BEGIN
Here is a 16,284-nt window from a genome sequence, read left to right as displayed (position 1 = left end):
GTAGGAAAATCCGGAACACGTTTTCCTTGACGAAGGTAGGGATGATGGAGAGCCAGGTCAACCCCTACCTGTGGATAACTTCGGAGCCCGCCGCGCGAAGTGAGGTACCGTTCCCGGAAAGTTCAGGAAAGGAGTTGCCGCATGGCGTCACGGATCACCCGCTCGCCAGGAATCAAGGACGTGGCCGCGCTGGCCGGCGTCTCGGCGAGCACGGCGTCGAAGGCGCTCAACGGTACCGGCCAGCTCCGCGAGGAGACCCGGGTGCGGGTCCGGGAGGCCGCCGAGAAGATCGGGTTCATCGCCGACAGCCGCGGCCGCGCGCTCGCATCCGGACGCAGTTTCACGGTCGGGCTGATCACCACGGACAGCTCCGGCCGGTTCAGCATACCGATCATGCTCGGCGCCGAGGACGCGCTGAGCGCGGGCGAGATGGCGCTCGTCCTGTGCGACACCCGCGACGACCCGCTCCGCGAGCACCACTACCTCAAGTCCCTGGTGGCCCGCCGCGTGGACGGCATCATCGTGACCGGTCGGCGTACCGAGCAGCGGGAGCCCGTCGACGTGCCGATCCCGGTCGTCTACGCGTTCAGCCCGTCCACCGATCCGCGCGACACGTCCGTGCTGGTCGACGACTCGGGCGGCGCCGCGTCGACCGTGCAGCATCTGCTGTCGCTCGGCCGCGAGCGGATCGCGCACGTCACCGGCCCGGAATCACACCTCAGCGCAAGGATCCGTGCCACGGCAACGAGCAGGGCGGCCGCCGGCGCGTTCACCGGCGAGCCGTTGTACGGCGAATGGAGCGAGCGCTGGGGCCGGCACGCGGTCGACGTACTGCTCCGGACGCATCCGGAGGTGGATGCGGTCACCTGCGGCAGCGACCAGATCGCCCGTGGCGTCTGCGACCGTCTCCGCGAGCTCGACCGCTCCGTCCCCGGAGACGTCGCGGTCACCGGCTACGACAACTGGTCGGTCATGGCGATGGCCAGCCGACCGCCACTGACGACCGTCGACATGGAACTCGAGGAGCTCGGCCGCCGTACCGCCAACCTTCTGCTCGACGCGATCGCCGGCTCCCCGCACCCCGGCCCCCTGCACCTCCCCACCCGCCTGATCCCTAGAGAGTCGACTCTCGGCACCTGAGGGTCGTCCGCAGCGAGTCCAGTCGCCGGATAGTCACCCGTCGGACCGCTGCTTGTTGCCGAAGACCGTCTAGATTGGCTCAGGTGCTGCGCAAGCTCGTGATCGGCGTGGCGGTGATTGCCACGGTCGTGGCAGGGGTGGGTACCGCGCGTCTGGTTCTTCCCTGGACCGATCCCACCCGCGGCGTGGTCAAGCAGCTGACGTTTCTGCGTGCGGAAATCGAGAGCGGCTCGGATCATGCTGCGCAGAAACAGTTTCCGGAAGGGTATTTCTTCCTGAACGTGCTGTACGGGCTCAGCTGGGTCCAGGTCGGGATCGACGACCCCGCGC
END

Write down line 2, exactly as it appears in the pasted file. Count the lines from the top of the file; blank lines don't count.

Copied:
GTAGGAAAATCCGGAACACGTTTTCCTTGACGAAGGTAGGGATGATGGAGAGCCAGGTCAACCCCTACCTGTGGATAACTTCGGAGCCCGCCGCGCGAAGTGAGGTACCGTTCCCGGAAAGTTCAGGAAAGGAGTTGCCGCATGGCGTCACGGATCACCCGCTCGCCAGGAATCAAGGACGTGGCCGCGCTGGCCGGCGTCTCGGCGAGCACGGCGTCGAAGGCGCTCAACGGTACCGGCCAGCTCCGCGAGGAGACCCGGGTGCGGGTCCGGGAGGCCGCCGAGAAGATCGGGTTCATCGCCGACAGCCGCGGCCGCGCGCTCGCATCCGGACGCAGTTTCACGGTCGGGCTGATCACCACGGACAGCTCCGGCCGGTTCAGCATACCGATCATGCTCGGCGCCGAGGACGCGCTGAGCGCGGGCGAGATGGCGCTCGTCCTGTGCGACACCCGCGACGACCCGCTCCGCGAGCACCACTACCTCAAGTCCCTGGTGGCCCGCCGCGTGGACGGCATCATCGTGACCGGTCGGCGTACCGAGCAGCGGGAGCCCGTCGACGTGCCGATCCCGGTCGTCTACGCGTTCAGCCCGTCCACCGATCCGCGCGACACGTCCGTGCTGGTCGACGACTCGGGCGGCGCCGCGTCGACCGTGCAGCATCTGCTGTCGCTCGGCCGCGAGCGGATCGCGCACGTCACCGGCCCGGAATCACACCTCAGCGCAAGGATCCGTGCCACGGCAACGAGCAGGGCGGCCGCCGGCGCGTTCACCGGCGAGCCGTTGTACGGCGAATGGAGCGAGCGCTGGGGCCGGCACGCGGTCGACGTACTGCTCCGGACGCATCCGGAGGTGGATGCGGTCACCTGCGGCAGCGACCAGATCGCCCGTGGCGTCTGCGACCGTCTCCGCGAGCTCGACCGCTCCGTCCCCGGAGACGTCGCGGTCACCGGCTACGACAACTGGTCGGTCATGGCGATGGCCAGCCGACCGCCACTGACGACCGTCGACATGGAACTCGAGGAGCTCGGCCGCCGTACCGCCAACCTTCTGCTCGACGCGATCGCCGGCTCCCCGCACCCCGGCCCCCTGCACCTCCCCACCCGCCTGATCCCTAGAGAGTCGACTCTCGGCACCTGAGGGTCGTCCGCAGCGAGTCCAGTCGCCGGATAGTCACCCGTCGGACCGCTGCTTGTTGCCGAAGACCGTCTAGATTGGCTCAGGTGCTGCGCAAGCTCGTGATCGGCGTGGCGGTGATTGCCACGGTCGTGGCAGGGGTGGGTACCGCGCGTCTGGTTCTTCCCTGGACCGATCCCACCCGCGGCGTGGTCAAGCAGCTGACGTTTCTGCGTGCGGAAATCGAGAGCGGCTCGGATCATGCTGCGCAGAAACAGTTTCCGGAAGGGTATTTCTTCCTGAACGTGCTGTACGGGCTCAGCTGGGTCCAGGTCGGGATCGACGACCCCGCGC